God Is Eternal (God, Part 4)

Human beings are inherently limited by our nature. It is easy to see that we are “bound” in certain ways. As we consider the nature of God, it is important to understand some of the many ways in which we are bound and God is not. One such area is that of time. As humans, it is easy to understand that we have not always existed – there was a time “before” us. Moreover, it is also easy to see that we exist in time – our lives are a succession of events which follow one after another. God is radically different. Even though it is difficult for us to grasp, the Bible makes clear that God exists outside of time – all things are “present” to Him. He is timeless and sees all time with equal clarity. This is another indication of His greatness.

This truth is seen throughout the Scriptures. In Exodus 3:14, God reveals Himself to Moses as “I Am”. The title sounds strange to us because the concept is strange to us. God is the One who eternally exists. His essence is existence. As Dr. Bruce Ware puts it, this is the “always-isness” of God. No matter what time you are considering – be it past, present, or future – God is. In Job 36:26, Elihu proclaims that God is great and we know him not because “the number of his years is unsearchable”. They cannot be counted or measured. Ps. 102:27, likewise, proclaims that God’s years “have no end”. They go on forever with no limit. And Psalm 90:2 says, “Before the mountains were brought forth, or ever you had formed the earth and the world, from everlasting to everlasting you are God.” Again: God is God – the sovereign Creator and Ruler of all things – from eternity past all the way to eternity future. If we could conceive of infinity in both directions, that would be the nature of God’s existence. As Revelation 1:4 says, He is the One “who is and who was and who is to come”. There never has been and never will be a single instant of existence in which God is not present.

Psalm 90:4 says that “a thousand years in your sight are but as yesterday when it is past, or as a watch in the night”. God sees any long period of time as if it just happened – with absolutely clarity and vividness. He does not “forget” or have to “remember” something that happened. Likewise, 2 Peter 3:8 says that “one day is as a thousand years”. The same truth is proclaimed: He sees and knows the events of a short period of time with the same clarity and understanding as He does a long period of time. This is the reason He can declare future events before they happen: He sees them as already present (Isa. 45:21; 46:9-10).

Even more, the God who exists eternally also reigns eternally. Psalm 93:2 says, “Your throne is established from of old; you are from everlasting.” From eternity past, God has been on the “throne” – reigning and ruling. That is the reason Jeremiah calls him the “everlasting King” (Jeremiah 10:10). And Paul refers to Him as “the King of ages” and “immortal” (1 Tim. 1:17).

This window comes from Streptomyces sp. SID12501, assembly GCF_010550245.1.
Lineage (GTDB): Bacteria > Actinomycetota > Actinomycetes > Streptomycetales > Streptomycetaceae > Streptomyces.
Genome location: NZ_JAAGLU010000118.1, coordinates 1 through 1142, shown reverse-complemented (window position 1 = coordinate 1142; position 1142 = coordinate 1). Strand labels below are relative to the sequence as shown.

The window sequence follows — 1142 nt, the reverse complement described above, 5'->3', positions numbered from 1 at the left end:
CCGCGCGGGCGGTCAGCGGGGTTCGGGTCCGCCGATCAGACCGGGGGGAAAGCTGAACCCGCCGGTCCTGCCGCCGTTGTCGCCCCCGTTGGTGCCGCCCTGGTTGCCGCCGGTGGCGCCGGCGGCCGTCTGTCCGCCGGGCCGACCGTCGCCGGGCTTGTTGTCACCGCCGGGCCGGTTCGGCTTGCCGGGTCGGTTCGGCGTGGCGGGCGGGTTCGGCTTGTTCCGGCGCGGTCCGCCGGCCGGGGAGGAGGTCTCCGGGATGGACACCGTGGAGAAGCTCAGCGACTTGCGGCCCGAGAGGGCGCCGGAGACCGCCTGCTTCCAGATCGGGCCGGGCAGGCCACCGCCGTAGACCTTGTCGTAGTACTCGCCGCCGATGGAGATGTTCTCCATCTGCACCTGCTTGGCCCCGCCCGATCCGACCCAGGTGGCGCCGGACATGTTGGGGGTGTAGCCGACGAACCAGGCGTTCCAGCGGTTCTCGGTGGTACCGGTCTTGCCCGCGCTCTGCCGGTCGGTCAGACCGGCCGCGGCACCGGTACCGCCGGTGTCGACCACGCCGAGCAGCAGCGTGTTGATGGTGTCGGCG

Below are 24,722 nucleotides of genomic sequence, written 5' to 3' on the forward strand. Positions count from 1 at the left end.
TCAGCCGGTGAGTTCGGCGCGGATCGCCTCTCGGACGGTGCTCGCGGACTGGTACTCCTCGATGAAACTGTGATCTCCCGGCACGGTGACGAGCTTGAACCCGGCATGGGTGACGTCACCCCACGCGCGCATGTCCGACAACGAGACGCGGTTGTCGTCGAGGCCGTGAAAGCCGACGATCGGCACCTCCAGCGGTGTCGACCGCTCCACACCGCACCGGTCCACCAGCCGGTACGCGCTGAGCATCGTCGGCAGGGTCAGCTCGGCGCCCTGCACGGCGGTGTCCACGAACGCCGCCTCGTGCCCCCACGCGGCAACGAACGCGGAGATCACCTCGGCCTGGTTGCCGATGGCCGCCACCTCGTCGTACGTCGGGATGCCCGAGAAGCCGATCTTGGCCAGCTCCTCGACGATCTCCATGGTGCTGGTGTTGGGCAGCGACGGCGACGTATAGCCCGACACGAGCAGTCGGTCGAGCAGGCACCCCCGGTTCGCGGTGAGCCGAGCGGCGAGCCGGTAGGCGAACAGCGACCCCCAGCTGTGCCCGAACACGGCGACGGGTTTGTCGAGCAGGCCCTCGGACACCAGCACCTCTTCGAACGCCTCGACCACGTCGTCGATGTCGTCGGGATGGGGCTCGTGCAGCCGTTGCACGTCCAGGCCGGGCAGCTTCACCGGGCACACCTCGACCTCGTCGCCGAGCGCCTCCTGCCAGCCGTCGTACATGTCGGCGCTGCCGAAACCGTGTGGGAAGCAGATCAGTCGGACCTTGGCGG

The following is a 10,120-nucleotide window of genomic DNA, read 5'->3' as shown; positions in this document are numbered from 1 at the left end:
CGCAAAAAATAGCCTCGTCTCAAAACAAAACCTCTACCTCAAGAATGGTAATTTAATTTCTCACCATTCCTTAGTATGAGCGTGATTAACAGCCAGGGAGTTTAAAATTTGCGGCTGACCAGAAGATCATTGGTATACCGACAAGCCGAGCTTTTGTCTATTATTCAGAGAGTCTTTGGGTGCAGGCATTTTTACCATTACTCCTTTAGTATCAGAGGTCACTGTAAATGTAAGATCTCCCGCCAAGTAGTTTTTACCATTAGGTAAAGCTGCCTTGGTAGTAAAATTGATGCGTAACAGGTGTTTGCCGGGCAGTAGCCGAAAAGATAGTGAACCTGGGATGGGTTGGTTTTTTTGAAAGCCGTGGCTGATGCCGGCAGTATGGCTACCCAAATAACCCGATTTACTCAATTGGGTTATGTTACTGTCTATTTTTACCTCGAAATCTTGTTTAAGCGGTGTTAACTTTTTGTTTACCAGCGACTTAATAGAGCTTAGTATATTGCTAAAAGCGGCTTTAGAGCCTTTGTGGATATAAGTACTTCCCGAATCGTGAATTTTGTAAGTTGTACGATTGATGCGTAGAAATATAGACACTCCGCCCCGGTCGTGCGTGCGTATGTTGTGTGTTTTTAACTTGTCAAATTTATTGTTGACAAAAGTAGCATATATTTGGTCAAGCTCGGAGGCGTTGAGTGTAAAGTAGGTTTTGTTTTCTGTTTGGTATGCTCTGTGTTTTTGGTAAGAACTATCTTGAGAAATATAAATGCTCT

As we consider this, though, it would be easy to begin conceiving of God as far off and distant because He is so different from us. Can God really be said to be “with” us if He exists outside of – and over – time itself? The answer is emphatically “yes”. The God who rules over time and exists outside of time still acts – and reacts – in the midst of time as we know it. God has chosen to do specific things at specific times so that we might know Him and have relationship with Him (Acts 17:30-31; Gal. 4:4-5) – even though He Himself sees all times at once. Again, we cannot conceive of such an existence, but that is the way God has made Himself known to us.

But why do we care? What is the significance of this truth? First, this is another reason God should be praised. Who else is like this? Who else is so incredibly powerful that there has never been a moment when they were not in existence? God alone is from everlasting (eternity past) to everlasting (eternity future), and He is worthy of all our praise. Considering God’s eternity should drive us to our knees in humility and cause us to recognize – and acknowledge – the vast gulf of difference between us and Him.

Second, this gives us the confidence that we can trust Him. Even though we do not know everything future and cannot remember everything past, God can. And He is in control of those things. God sees all and knows all – whether it happened 3,000 years ago or will happen 3,000 years from now. Nothing will ever surprise Him or catch Him off guard – which means nothing will hinder His plans and purposes. We can trust the One who always was and always will be.

Though it may seem impractical, the fact of God’s eternity is another aspect of His glory that we must see if we want to know Him and worship Him rightly. As Paul himself declared, “To the King of ages, immortal, invisible, the only God, be honor and glory forever and ever. Amen” (1 Tim. 1:17).